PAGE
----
Death of ‘Friends’ actor Matthew Perry causes shock

Shock over the sudden death of Matthew Perry, the troubled star of the beloved “Friends” sitcom, rippled from Hollywood to his boyhood home in Canada, where Prime Minister Justin Trudeau said the world would remember his “joy.”

Perry, 54, was known globally for his portrayal of the wise-cracking character Chandler Bing on the wildly popular “Friends,” which ran for 10 seasons from 1994 to 2004.

First responders found Perry unconscious in a hot tub at his house Saturday and were unable to revive him, law enforcement sources told the Los Angeles Times. Police confirmed they’d mounted a “death investigation for a male in his 50s.”

Perry had battled addiction and serious health problems for years, but the sudden death of a man who delivered laughter and light-hearted banter into millions of homes was a gut-punch for those who knew him.

“He brought so much joy to hundreds of millions of people around the world with his pitch-perfect comedic timing and wry wit,” broadcaster NBC, which aired “Friends,” posted on social media site X.

In Canada, where Perry grew up, Trudeau recalled playing together and called the news “shocking.”

“I’ll never forget the schoolyard games we used to play, and I know people around the world are never going to forget the joy he brought them,” Trudeau posted on X.

The Ottawa Senators ice hockey team, which Perry supported, called him “one of Ottawa’s proudest sons.”

There was no immediate public reaction from the rest of the “Friends” cast. But Mira Sorvino, who starred with Perry in 1994’s television movie “Parallel Lives,” quickly posted: “Oh no!!! Matthew Perry!! You sweet, troubled soul!!”

“May you find peace and happiness in Heaven, making everyone laugh.”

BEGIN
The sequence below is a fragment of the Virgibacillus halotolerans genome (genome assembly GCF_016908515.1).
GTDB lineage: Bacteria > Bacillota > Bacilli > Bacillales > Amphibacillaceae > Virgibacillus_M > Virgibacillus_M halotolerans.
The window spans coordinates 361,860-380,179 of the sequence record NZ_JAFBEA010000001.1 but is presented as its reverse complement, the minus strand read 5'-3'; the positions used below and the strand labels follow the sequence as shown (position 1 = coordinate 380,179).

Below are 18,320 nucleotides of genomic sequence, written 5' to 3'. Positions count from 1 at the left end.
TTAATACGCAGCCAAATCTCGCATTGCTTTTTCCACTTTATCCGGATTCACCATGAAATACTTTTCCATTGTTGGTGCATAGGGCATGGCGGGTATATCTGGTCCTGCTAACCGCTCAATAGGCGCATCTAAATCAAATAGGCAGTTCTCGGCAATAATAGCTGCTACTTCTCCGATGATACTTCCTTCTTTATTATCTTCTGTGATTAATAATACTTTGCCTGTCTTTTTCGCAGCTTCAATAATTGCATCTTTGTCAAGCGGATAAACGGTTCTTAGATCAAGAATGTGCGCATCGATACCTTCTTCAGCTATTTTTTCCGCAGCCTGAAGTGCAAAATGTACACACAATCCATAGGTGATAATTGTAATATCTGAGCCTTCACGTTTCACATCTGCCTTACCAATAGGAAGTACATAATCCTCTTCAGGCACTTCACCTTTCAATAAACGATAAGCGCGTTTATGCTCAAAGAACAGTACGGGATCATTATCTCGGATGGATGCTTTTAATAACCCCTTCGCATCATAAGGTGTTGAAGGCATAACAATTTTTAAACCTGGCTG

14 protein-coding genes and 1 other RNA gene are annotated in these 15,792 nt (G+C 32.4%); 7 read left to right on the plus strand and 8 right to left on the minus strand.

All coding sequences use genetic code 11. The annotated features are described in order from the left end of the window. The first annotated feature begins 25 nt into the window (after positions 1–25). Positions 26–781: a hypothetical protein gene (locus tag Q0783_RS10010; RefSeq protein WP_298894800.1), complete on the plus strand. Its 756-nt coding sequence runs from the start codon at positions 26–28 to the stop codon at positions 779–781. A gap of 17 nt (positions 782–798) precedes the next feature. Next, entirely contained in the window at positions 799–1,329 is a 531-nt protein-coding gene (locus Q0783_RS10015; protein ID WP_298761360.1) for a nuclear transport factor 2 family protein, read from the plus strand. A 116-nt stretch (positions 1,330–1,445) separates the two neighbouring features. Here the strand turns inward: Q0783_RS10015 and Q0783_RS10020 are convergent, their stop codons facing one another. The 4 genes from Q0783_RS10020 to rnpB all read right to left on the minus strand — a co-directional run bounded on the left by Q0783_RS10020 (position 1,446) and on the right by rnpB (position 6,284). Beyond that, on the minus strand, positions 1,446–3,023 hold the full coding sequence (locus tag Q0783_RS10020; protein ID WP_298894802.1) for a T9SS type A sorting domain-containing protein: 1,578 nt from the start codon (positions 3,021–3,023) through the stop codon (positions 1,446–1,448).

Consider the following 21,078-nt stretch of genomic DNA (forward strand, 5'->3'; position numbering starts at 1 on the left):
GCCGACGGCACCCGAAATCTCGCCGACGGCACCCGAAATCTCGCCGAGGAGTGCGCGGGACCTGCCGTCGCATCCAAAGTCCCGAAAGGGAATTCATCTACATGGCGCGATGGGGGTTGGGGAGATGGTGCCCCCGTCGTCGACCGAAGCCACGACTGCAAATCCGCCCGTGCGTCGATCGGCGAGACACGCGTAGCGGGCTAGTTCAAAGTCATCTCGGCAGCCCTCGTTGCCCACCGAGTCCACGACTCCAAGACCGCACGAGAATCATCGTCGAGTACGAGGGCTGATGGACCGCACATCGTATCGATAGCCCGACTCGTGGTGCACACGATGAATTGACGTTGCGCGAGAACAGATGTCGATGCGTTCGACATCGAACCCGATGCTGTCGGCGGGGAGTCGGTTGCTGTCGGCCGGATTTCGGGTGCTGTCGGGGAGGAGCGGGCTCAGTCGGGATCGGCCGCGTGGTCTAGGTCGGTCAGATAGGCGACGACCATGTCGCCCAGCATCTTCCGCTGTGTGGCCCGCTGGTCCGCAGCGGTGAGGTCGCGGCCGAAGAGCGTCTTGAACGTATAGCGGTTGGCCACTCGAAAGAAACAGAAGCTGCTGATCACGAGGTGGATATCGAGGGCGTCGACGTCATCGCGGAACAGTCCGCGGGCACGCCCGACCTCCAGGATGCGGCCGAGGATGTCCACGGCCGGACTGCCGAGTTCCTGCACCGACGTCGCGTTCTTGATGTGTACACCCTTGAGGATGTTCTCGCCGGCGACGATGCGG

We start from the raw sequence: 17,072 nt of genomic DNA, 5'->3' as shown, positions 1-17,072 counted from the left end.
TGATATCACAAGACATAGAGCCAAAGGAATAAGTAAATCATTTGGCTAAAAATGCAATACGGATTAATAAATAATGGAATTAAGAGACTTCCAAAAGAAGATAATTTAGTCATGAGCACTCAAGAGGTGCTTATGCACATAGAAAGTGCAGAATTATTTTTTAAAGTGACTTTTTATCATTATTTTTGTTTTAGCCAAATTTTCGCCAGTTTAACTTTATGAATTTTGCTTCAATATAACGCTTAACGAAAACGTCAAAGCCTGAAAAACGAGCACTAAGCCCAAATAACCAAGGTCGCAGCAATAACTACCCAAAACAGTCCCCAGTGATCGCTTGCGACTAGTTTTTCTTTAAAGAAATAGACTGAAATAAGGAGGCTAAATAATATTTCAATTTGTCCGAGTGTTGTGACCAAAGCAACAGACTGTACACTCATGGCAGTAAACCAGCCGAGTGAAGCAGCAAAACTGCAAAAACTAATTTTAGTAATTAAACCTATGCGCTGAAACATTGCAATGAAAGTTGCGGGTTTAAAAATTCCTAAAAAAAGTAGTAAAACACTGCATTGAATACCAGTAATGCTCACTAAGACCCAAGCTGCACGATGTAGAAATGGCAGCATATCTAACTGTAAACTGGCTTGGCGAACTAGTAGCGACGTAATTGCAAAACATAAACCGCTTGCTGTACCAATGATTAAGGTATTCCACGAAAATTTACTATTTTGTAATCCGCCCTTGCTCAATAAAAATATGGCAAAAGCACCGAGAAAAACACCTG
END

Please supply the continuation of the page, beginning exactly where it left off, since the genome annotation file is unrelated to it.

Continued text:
Pain behind the laughter

“Friends” followed the lives of six New Yorkers navigating adulthood, dating, and careers. It was a mainstay of NBC’s vaunted 1990s and early 2000s lineup and drew a massive global following.

But despite delivering on-air gag after gag — and earning a fortune — Perry was distressed.

He attended multiple rehabilitation clinics to combat his addiction to painkillers and alcohol. In 2018 he suffered a burst colon, related to drug usage, and underwent multiple surgeries, then used a colostomy bag for months.

In his memoir “Friends, Lovers, and the Big Terrible Thing,” published last year, Perry described going through detox dozens of times and spending millions of dollars in repeated attempts to get sober.

He dedicated the book to “all of the sufferers out there,” and wrote in the prologue: “I should be dead.”

“People would be surprised to know that I have mostly been sober since 2001. Save for about sixty or seventy little mishaps over the years,” he wrote.

TMZ, which first reported the news Saturday, said no drugs were found at the scene. The LA Times and TMZ both said there were no signs of foul play, citing anonymous sources.

Beating up future PM

Perry was born in Massachusetts in 1969 and then raised between Montreal and Los Angeles after his parents separated.

His father was a US actor and his mother a Canadian journalist who served as press secretary to then-prime minister Pierre Trudeau — father of Justin Trudeau.

Speaking on US late-night TV show Jimmy Kimmel Live, Perry admitted to being less than proud over one childhood memory — how he and a friend picked on their schoolmate Justin Trudeau.

“We both beat him up. I think he was excelling at a sport that we weren’t, so it was pure jealousy,” he said. “I’m not bragging about this, this is terrible. I was a stupid kid.”

As a teenager, Perry was a nationally ranked tennis star in Canada before moving to California and pursuing acting.

In the 1980s, Perry had guest roles in popular shows including “Charles in Charge” and “Growing Pains.”

He was the final, and youngest, lead actor cast for “Friends.”

Perry and his co-stars — Jennifer Aniston, Courteney Cox, Lisa Kudrow, Matt LeBlanc, and David Schwimmer — negotiated $1 million each, per episode, by the end of their colossally popular and zeitgeist-setting 236-episode run.

In a sign of enduring appeal, the gang reportedly pocketed $2.5 million each for a reunion show in 2021.

But Perry’s slurred speech on that episode prompted concern among fans.

He also surprised his co-stars by admitting to suffering severe anxiety “every night” during the sitcom’s filming.

Perry appeared in movies such as “Fools Rush In” and “The Whole Nine Yards.”

He was nominated for five Emmys, including two for guest appearances on “The West Wing,” but never won the prestigious television award.